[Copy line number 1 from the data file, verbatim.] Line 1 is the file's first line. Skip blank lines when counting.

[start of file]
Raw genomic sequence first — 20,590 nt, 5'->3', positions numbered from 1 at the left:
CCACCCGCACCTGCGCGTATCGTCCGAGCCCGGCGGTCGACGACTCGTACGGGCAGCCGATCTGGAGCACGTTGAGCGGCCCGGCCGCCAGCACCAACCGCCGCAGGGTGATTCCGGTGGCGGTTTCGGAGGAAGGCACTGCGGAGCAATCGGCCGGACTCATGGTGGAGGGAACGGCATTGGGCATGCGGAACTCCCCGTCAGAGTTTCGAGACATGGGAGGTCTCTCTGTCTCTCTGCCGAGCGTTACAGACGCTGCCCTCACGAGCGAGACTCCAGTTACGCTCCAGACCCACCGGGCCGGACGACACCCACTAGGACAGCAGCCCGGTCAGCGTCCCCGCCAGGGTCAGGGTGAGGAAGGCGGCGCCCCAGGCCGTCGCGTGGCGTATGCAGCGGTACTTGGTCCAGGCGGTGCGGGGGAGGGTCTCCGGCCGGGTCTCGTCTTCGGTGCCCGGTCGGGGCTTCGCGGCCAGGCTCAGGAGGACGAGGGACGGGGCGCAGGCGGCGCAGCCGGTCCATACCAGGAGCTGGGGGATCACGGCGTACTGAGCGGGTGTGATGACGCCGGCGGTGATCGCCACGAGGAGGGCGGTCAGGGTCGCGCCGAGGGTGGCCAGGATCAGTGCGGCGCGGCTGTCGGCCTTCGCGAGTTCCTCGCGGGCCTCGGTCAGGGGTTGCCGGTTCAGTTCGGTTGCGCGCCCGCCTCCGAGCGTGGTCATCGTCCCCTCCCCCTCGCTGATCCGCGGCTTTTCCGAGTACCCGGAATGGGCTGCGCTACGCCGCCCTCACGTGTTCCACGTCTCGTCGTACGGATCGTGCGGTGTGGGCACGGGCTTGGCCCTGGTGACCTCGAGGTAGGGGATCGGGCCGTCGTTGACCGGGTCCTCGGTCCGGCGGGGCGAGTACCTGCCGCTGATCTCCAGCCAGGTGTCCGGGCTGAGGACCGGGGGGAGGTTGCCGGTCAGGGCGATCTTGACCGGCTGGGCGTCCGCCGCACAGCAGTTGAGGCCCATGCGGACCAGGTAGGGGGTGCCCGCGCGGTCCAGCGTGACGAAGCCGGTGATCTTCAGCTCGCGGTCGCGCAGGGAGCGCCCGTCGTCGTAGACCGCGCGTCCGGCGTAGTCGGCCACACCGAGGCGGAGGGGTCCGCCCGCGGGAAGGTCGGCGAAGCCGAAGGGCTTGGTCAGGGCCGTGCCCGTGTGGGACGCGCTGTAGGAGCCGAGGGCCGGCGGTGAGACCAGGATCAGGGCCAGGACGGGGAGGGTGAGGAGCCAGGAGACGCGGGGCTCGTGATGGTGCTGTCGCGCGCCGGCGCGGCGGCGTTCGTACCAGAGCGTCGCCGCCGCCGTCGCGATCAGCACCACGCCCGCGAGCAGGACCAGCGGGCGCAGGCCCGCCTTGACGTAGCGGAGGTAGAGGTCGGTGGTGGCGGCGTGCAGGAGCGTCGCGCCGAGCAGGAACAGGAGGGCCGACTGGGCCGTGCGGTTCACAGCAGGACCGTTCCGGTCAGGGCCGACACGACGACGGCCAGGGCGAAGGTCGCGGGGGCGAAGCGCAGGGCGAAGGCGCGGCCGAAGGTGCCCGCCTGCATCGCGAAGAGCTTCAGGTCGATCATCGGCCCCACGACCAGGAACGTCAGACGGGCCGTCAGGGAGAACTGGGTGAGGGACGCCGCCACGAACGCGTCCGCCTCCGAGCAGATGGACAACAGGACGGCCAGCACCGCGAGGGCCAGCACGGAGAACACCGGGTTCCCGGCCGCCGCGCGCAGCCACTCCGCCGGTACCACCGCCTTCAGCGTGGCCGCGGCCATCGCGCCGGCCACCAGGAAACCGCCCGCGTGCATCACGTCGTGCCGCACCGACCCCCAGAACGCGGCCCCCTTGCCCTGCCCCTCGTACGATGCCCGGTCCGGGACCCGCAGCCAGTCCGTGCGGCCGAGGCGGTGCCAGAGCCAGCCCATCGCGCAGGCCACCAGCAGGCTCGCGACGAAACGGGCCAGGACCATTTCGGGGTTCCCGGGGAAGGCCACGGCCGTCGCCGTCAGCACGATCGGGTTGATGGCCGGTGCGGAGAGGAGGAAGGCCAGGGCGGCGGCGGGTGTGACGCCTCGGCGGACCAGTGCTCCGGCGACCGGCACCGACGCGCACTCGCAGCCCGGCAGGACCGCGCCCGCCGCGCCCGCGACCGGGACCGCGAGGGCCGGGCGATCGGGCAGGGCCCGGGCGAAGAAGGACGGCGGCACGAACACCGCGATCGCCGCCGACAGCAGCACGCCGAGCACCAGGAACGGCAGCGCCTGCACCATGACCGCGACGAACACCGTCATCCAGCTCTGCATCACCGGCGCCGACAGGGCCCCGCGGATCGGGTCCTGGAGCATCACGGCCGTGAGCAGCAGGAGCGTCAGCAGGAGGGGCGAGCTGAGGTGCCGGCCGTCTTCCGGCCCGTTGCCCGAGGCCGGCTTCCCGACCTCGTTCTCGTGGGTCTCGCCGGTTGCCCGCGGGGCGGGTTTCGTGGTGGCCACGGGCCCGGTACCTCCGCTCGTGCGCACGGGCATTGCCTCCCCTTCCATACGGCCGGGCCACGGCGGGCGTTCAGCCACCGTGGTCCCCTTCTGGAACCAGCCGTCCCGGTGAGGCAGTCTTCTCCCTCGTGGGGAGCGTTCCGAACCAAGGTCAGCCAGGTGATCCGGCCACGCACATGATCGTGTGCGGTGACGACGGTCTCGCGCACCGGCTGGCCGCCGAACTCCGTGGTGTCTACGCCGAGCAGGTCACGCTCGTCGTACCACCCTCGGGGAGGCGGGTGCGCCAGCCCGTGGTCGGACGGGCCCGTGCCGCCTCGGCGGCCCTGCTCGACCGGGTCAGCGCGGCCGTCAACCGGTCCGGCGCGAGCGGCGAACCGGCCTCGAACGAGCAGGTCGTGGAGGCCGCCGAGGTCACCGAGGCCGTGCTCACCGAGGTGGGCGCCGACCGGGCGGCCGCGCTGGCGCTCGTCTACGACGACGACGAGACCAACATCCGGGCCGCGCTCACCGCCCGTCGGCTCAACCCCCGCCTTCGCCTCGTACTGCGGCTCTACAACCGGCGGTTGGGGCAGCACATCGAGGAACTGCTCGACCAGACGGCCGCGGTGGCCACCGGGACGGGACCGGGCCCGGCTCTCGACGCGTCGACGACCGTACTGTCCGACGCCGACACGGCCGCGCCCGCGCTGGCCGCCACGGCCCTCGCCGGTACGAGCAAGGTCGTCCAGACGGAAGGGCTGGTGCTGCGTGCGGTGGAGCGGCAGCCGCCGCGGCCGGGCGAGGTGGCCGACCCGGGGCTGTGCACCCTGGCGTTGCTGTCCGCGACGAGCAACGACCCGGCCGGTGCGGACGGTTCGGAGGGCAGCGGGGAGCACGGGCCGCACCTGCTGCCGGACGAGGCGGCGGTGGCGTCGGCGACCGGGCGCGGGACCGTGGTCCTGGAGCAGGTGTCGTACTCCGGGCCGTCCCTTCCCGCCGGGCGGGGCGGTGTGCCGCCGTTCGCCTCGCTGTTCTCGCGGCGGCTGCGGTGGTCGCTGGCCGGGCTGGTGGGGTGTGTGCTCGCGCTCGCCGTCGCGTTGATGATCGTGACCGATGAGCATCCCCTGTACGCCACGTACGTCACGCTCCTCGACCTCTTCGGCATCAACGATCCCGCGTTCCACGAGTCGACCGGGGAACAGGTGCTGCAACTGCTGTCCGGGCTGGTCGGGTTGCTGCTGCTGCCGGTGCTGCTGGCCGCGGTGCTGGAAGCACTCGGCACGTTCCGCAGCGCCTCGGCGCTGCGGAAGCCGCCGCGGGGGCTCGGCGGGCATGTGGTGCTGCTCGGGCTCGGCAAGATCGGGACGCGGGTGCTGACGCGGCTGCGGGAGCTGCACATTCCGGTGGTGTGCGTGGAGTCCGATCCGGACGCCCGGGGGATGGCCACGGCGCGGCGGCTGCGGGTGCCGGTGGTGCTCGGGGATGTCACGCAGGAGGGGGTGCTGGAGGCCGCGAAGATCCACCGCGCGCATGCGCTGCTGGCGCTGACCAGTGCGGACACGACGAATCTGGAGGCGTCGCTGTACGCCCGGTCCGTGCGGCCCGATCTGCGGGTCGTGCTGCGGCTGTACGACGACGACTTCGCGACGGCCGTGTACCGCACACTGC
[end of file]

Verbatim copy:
Raw genomic sequence first — 20,590 nt, 5'->3', positions numbered from 1 at the left: